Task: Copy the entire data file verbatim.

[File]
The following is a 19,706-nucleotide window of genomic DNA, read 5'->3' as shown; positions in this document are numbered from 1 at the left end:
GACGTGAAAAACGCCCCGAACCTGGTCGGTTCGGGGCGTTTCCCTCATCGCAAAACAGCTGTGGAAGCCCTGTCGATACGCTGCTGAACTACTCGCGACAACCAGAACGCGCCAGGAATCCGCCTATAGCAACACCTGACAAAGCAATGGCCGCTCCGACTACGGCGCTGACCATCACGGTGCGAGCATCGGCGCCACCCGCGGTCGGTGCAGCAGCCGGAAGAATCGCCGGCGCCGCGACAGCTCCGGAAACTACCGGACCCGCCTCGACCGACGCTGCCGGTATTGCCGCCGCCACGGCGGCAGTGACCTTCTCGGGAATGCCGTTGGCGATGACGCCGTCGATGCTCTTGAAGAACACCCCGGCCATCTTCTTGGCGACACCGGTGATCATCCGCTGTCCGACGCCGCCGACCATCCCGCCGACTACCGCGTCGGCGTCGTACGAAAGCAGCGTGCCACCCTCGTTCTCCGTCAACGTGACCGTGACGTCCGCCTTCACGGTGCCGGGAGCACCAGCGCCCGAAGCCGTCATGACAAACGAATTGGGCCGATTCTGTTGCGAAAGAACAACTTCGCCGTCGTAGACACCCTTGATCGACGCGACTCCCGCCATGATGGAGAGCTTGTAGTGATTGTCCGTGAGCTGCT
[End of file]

The following is a 19,706-nucleotide window of genomic DNA, read 5'->3' as shown; positions in this document are numbered from 1 at the left end:
GACGTGAAAAACGCCCCGAACCTGGTCGGTTCGGGGCGTTTCCCTCATCGCAAAACAGCTGTGGAAGCCCTGTCGATACGCTGCTGAACTACTCGCGACAACCAGAACGCGCCAGGAATCCGCCTATAGCAACACCTGACAAAGCAATGGCCGCTCCGACTACGGCGCTGACCATCACGGTGCGAGCATCGGCGCCACCCGCGGTCGGTGCAGCAGCCGGAAGAATCGCCGGCGCCGCGACAGCTCCGGAAACTACCGGACCCGCCTCGACCGACGCTGCCGGTATTGCCGCCGCCACGGCGGCAGTGACCTTCTCGGGAATGCCGTTGGCGATGACGCCGTCGATGCTCTTGAAGAACACCCCGGCCATCTTCTTGGCGACACCGGTGATCATCCGCTGTCCGACGCCGCCGACCATCCCGCCGACTACCGCGTCGGCGTCGTACGAAAGCAGCGTGCCACCCTCGTTCTCCGTCAACGTGACCGTGACGTCCGCCTTCACGGTGCCGGGAGCACCAGCGCCCGAAGCCGTCATGACAAACGAATTGGGCCGATTCTGTTGCGAAAGAACAACTTCGCCGTCGTAGACACCCTTGATCGACGCGACTCCCGCCATGATGGAGAGCTTGTAGTGATTGTCCGTGAGCTGCT